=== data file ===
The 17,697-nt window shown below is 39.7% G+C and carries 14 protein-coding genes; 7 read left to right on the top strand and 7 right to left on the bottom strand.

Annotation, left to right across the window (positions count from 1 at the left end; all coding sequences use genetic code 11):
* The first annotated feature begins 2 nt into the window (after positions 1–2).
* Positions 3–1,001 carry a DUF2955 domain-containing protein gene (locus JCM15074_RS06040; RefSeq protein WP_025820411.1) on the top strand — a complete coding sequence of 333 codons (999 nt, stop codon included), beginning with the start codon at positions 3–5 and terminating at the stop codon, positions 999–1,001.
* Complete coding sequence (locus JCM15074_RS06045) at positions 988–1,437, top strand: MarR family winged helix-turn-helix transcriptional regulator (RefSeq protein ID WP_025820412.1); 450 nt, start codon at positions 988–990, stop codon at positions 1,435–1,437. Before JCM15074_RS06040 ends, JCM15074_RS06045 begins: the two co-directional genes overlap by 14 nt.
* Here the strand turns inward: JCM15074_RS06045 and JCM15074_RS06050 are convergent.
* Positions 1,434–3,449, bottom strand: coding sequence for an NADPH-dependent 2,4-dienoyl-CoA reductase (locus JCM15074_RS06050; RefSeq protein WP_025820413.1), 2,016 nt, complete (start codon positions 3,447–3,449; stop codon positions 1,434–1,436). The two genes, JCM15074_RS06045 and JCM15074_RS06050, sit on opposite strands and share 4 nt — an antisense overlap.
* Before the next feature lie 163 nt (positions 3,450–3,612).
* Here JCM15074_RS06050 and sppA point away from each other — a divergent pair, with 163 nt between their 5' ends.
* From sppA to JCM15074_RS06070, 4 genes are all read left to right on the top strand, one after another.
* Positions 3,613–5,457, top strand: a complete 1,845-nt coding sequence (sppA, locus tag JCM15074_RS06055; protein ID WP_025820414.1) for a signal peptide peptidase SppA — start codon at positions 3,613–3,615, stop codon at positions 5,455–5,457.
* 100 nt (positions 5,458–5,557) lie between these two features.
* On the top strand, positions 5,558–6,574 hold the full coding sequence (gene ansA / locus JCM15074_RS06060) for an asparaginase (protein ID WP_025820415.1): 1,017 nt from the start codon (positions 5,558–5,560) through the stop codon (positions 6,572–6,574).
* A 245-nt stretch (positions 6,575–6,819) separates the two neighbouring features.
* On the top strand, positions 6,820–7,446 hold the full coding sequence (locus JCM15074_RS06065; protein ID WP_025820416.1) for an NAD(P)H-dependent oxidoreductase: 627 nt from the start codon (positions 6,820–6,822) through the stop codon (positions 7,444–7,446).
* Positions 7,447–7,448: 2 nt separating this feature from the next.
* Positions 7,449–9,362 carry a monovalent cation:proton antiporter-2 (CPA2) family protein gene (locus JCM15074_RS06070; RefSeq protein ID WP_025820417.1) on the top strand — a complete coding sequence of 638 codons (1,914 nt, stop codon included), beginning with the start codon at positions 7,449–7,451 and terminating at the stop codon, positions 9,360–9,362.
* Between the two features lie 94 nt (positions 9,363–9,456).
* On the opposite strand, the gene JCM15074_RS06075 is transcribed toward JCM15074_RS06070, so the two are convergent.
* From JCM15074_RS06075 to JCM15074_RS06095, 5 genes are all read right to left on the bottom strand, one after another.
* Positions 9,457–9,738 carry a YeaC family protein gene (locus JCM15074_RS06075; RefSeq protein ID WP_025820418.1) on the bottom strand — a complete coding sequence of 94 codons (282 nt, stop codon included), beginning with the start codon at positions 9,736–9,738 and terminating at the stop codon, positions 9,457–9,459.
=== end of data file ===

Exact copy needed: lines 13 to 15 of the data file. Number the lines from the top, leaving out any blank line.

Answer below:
* On the top strand, positions 5,558–6,574 hold the full coding sequence (gene ansA / locus JCM15074_RS06060) for an asparaginase (protein ID WP_025820415.1): 1,017 nt from the start codon (positions 5,558–5,560) through the stop codon (positions 6,572–6,574).
* A 245-nt stretch (positions 6,575–6,819) separates the two neighbouring features.
* On the top strand, positions 6,820–7,446 hold the full coding sequence (locus JCM15074_RS06065; protein ID WP_025820416.1) for an NAD(P)H-dependent oxidoreductase: 627 nt from the start codon (positions 6,820–6,822) through the stop codon (positions 7,444–7,446).